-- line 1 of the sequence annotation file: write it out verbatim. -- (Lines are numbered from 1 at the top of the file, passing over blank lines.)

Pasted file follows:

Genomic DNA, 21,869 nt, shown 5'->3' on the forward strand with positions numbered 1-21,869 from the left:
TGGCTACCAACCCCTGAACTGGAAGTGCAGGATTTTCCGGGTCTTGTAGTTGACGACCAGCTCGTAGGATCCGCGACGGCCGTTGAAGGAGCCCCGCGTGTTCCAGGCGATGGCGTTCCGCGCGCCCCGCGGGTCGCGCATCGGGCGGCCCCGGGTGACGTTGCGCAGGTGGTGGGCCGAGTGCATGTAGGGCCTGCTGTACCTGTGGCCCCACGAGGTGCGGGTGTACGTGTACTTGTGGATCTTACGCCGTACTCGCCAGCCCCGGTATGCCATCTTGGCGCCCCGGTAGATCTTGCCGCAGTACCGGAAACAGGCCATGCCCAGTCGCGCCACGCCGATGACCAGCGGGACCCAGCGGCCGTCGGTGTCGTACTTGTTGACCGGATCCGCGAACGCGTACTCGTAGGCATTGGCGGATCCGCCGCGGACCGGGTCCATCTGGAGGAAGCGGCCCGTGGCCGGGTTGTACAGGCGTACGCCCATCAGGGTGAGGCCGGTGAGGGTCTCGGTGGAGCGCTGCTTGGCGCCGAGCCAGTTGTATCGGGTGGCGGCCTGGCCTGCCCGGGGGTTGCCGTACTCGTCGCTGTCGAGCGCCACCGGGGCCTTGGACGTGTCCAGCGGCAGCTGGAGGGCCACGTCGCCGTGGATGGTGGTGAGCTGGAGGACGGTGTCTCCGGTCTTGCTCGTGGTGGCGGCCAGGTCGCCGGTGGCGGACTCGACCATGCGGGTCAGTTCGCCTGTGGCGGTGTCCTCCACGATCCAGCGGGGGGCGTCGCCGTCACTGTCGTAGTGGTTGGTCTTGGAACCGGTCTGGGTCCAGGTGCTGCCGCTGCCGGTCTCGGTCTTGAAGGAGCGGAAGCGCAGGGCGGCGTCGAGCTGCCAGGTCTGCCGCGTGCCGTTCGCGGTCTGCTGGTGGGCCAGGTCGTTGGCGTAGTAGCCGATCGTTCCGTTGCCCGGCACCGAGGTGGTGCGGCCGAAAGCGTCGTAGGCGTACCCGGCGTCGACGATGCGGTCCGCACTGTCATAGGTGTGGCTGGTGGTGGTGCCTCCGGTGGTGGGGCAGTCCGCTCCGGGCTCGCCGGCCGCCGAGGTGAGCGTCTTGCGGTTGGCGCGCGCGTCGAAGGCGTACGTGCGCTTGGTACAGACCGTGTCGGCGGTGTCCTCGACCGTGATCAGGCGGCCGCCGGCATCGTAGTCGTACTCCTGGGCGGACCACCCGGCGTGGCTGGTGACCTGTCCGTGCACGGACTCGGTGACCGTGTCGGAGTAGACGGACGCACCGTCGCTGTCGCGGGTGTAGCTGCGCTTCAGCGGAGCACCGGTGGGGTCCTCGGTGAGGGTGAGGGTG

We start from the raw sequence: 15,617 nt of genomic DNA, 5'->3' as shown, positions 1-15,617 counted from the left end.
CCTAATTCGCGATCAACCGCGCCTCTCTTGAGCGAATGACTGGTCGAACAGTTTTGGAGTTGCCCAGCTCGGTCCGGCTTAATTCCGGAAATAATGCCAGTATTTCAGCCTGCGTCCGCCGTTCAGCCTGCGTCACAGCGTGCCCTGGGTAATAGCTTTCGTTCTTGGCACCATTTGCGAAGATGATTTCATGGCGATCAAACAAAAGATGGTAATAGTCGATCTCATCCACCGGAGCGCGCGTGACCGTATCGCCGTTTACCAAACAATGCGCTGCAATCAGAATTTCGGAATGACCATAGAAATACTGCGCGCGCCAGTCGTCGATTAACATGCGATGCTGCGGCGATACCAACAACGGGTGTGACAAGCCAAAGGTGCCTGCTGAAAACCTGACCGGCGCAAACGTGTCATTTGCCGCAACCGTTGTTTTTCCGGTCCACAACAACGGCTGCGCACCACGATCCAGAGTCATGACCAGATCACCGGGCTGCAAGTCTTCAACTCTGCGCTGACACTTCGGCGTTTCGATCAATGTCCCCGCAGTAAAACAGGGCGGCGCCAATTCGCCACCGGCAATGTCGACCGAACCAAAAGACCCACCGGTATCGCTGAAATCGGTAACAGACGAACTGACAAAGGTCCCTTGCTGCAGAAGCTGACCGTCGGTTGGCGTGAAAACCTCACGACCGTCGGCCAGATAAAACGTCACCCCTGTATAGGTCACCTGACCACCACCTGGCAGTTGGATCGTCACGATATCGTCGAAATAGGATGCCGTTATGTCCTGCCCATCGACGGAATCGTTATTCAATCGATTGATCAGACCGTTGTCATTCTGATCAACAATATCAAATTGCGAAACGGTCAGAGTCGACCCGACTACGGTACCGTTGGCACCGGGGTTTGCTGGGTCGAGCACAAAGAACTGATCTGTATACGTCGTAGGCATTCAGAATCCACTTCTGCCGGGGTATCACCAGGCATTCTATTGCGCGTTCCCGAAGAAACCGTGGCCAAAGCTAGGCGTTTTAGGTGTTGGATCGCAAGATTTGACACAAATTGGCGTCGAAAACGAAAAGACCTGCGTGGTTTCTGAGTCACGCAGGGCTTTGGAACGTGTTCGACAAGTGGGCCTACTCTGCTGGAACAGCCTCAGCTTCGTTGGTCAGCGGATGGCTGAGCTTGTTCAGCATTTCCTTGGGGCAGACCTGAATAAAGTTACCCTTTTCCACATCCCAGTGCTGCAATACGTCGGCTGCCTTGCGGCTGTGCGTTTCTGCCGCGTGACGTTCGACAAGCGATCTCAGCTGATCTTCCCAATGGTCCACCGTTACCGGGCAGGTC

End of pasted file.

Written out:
Genomic DNA, 21,869 nt, shown 5'->3' on the forward strand with positions numbered 1-21,869 from the left: